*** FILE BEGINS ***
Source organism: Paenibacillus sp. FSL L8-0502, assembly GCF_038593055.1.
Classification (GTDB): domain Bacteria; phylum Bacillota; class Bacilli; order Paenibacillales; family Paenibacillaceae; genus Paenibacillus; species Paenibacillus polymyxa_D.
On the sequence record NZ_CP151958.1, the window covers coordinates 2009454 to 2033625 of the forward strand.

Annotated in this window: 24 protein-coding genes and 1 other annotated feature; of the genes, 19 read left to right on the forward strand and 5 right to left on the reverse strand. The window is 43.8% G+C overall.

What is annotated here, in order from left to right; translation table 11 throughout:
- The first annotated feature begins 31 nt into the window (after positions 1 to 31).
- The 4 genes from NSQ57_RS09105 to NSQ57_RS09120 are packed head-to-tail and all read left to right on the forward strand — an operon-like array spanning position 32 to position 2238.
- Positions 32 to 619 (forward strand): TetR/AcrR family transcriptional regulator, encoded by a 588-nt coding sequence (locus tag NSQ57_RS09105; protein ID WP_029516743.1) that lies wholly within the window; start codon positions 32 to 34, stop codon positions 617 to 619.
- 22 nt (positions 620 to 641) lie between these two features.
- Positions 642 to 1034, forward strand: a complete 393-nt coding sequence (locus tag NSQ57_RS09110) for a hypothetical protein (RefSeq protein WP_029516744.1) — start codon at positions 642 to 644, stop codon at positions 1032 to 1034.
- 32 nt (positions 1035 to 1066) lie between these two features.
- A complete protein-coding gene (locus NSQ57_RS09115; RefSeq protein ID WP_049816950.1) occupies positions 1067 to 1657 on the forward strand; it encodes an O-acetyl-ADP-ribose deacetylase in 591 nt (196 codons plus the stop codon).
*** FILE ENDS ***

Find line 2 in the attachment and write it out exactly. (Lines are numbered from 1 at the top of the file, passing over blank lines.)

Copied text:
Classification (GTDB): domain Bacteria; phylum Bacillota; class Bacilli; order Paenibacillales; family Paenibacillaceae; genus Paenibacillus; species Paenibacillus polymyxa_D.